Warning on echinacea: allergy experts
Allergy specialists are warning that echinacea, a herb commonly taken to prevent colds, can cause life-threatening allergic reactions.
Echinacea, or the purple coneflower, is believed to boost the immune system. It's one of the five most popular herbal remedies in the world.
Only three of the nine species of purple coneflower are used medicinally. Various Native American tribes used the herb throughout the 17th and 18th centuries, to alleviate tooth aches, sore throats, coughs, infections, snake bites and other conditions.
Two specialists in Australia studied the remedy and published the results in the January issue of Annals of Allergy, Asthma, and Immunology.
They studied five people who had been skin tested for a possible reaction to echinacea. Three of the five tested positive. They then gave the participants some echinacea to watch their reactions.
After taking the remedy, two of the five people developed a life-threatening reaction called anaphylaxis the airways swell and the blood pressure drops to deadly levels.
A third person had a sudden asthma attack 10 minutes after their first-ever dose of echinacea.
The fourth person had multiple mild asthma attacks each time echinacea was taken. And the last person had a rash within two days of taking the herb, which came back when the echinacea was taken again.
Sensitized through grass, pollen exposure
The findings raise an alarming point: the only way to develop an allergic reaction to a substance is to have been exposed to it before. In this study, at least one of the people had never taken echinacea before.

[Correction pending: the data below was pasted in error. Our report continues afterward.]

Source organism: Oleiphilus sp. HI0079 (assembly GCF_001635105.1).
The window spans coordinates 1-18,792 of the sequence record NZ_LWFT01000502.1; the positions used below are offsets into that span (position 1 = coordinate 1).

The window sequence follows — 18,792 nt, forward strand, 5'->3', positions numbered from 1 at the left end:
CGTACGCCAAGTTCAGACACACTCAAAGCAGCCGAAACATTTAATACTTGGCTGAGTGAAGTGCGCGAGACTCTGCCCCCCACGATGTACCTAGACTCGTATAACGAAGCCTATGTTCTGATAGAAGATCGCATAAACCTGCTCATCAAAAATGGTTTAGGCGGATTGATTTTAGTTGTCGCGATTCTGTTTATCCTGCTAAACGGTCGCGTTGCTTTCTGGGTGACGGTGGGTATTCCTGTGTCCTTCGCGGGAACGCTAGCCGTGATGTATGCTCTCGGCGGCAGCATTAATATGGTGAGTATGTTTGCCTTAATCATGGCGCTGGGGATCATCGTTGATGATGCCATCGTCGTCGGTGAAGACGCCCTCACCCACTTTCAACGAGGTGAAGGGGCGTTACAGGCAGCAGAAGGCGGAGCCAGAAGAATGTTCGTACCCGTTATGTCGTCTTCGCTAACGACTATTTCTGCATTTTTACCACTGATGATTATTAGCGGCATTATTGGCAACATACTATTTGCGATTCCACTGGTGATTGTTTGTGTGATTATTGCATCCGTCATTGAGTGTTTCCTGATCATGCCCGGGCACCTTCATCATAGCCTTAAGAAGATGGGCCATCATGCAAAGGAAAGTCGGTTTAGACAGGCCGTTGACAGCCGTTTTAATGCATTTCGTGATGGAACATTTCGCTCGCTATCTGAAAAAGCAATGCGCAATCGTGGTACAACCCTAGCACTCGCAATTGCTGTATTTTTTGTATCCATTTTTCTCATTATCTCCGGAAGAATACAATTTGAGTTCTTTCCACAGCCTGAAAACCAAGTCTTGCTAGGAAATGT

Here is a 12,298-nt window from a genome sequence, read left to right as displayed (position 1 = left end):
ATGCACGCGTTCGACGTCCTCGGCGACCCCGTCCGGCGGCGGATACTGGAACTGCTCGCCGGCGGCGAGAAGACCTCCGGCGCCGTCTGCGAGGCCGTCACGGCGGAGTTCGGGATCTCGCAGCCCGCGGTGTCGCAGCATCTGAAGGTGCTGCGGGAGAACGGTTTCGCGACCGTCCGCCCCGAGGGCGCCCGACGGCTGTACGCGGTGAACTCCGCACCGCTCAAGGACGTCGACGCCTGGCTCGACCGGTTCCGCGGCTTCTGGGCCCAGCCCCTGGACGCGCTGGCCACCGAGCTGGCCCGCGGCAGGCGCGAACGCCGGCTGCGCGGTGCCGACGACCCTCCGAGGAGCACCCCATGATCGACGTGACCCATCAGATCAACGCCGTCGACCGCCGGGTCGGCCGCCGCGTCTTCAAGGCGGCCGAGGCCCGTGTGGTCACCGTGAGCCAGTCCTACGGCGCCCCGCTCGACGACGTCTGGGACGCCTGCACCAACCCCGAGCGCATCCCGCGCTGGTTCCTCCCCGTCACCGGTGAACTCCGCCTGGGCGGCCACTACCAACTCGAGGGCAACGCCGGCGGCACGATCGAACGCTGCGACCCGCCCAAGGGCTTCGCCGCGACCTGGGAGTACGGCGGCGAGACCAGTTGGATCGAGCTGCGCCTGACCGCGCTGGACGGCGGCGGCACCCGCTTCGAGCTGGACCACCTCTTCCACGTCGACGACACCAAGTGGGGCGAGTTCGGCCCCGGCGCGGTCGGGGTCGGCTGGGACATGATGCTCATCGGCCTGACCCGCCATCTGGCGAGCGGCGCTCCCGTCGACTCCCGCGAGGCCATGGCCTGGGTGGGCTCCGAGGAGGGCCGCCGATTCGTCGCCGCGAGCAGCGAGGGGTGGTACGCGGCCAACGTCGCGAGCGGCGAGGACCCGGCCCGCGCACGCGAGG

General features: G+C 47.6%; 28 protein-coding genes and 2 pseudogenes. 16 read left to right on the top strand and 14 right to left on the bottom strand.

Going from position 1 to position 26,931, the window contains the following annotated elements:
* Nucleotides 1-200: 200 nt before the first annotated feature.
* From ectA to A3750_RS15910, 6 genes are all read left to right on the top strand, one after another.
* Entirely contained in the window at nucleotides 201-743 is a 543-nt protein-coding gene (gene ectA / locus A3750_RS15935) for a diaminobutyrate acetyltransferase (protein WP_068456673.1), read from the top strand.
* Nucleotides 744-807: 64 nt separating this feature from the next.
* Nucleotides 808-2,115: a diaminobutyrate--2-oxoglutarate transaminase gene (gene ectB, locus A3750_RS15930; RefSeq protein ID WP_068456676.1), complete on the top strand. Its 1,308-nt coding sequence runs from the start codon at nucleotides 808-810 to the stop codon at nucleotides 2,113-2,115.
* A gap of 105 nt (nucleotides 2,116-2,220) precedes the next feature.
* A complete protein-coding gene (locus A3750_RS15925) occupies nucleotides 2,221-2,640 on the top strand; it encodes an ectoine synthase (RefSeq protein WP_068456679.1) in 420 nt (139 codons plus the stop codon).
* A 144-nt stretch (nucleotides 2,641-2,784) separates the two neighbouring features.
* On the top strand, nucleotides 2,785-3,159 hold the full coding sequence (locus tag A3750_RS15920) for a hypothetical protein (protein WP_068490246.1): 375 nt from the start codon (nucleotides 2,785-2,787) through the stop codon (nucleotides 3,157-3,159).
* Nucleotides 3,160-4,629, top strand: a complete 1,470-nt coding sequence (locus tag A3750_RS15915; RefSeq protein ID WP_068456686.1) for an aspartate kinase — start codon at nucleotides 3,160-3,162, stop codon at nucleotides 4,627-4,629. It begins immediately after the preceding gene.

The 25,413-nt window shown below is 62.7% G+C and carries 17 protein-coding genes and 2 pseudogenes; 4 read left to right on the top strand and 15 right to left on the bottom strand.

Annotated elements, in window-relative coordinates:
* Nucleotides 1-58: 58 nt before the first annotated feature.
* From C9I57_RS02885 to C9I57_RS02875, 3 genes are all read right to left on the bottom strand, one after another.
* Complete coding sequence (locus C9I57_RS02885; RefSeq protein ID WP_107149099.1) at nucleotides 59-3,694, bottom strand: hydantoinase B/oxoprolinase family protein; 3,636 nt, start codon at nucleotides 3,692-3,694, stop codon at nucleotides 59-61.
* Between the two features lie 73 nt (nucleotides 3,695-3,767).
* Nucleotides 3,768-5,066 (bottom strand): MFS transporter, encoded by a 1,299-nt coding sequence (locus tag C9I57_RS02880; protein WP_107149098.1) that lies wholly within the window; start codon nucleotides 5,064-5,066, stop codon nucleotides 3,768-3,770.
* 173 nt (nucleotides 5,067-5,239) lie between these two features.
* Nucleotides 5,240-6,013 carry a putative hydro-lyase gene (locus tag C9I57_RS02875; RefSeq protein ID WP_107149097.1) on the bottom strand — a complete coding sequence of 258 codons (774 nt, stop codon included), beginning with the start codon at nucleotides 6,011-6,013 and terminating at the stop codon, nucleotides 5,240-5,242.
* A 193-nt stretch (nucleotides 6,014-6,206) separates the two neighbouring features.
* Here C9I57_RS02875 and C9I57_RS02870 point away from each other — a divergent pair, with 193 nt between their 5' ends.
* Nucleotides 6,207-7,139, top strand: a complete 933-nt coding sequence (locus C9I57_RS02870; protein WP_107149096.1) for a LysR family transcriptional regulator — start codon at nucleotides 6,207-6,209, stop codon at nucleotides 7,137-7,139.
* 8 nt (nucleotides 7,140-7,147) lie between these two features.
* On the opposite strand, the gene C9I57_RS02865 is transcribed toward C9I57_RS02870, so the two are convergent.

The researchers concluded that a person can become sensitized to echinacea by coming in contact with other plants in the environment, such as grass or pollens.
They also say people with other allergies are more likely to have a reaction to echinacea.
The results seem to mirror those of a previous study showing one in five people with allergies had a positive skin allergy test to echinacea, even though most had not taken it before.
The researchers also discovered at least 51 other cases of echinacea allergies in Australia, four of which required hospitalization.
"There is a common assumption that natural products are always safe. That is simply not true. When medicines such as echinacea are used so commonly and usually unsupervised, even rare side effects are almost inevitable," said the researchers in their study.
People should always consult their doctor before taking herbal or natural remedies. There's always a chance it could interfere with the drugs you're already taking or with some other health issue.